Music with a high BPM rate can trick you. For example, if you start your run with songs that all are in the 160 BPM zone, you might press yourself too hard. You can find yourself wasting all your energy at the beginning, then having no stamina to last for the whole workout.
So, ideally, aim to build a gradual playlist. Start by slowly building up BPM rate up to the top, and then let it fall a little bit to assure some rest. You can then build up more intensity after you rest a little - it all depends on your workout style.
Gradual intensifying playlist is important, because we are dealing with very old hard-wired and almost 'primitive' impulses. These are very critical features in our brain, affecting direct connections from auditory neurons to motor neurons. Listening to enjoyable music increases electrical activity in various regions of the brain that are important for coordinating movements, including the supplementary motor area, cerebellum, basal ganglia and ventral premotor cortex.
4. The playlist has to serve YOU
This one can be a no-brainer, but you need to understand that it has to be your music. So what kind of music do you actually enjoy? For example, let's say that you are a runner, and your top BPM is 160. Still, there are many types of 160 BPM music tracks out there! It can be progressive rock, hip-hop or even some dance and trance tunes. Keep yourself in mind and use tracks that will excite you the most, even if they are not necessarily cool or popular on Spotify and iTunes.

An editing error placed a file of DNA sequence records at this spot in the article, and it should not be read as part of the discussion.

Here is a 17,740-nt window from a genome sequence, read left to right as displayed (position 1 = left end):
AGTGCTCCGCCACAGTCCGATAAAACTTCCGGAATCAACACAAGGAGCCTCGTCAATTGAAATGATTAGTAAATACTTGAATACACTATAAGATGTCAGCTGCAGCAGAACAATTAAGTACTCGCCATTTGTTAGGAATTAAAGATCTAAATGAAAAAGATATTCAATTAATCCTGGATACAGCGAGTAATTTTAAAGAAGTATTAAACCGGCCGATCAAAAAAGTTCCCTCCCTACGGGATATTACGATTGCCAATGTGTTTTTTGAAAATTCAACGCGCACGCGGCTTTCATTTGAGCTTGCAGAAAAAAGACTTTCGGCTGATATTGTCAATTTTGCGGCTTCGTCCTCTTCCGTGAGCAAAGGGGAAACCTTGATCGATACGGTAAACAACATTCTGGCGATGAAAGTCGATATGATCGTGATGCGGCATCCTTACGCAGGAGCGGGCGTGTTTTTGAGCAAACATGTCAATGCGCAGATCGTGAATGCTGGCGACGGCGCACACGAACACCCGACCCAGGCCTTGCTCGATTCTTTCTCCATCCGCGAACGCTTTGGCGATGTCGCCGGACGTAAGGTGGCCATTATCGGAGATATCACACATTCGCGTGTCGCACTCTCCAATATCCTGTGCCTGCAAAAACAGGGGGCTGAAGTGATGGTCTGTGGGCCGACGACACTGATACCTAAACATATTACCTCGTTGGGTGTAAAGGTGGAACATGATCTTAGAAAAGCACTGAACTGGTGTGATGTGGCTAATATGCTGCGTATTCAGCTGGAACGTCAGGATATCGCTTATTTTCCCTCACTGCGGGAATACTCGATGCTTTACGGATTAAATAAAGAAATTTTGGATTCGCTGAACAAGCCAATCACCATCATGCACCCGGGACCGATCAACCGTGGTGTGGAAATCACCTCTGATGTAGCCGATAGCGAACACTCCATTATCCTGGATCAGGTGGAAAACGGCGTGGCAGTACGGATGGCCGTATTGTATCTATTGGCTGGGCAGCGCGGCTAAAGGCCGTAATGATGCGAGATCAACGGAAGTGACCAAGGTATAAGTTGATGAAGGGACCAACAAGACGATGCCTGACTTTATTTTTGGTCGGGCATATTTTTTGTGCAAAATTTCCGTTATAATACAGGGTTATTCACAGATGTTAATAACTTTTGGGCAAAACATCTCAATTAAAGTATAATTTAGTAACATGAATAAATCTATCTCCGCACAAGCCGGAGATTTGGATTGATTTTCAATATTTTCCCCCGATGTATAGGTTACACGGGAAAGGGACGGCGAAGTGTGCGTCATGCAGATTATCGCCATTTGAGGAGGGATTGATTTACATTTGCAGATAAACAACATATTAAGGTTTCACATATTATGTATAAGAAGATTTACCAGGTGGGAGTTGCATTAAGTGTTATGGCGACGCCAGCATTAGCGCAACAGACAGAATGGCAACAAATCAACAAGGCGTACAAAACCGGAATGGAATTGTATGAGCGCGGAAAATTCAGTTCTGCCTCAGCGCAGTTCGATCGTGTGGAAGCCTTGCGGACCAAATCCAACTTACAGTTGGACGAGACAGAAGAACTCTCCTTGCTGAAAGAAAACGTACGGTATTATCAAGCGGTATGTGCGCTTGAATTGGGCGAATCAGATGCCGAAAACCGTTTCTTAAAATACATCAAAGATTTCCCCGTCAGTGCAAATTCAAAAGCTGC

So do not let anyone or anything define your ‘style’ as not right, or less ‘acceptable’. Be satisfied with your favorite tracks and cherish them.
5. Keep editing! Practice makes a perfect playlist.
The first time you try to build an effective music playlist for your next run or weight lifting session, might be challenging. However, remember this is only the beginning. Also remember that after you try it you can go back home and make the needed changes.
There are countless resources on Youtube to give you some ideas of 'good workout songs'. You can also use resources like jog.fm to find more songs around your preferred BPM rate.
Remember that by adding a haptic Strap to the perfect playlist these differences will be even more noticeable – and your motivation will skyrocket too!
How has been your experience working out with music?
Do you have any personal tips?
Share with us in the comments below!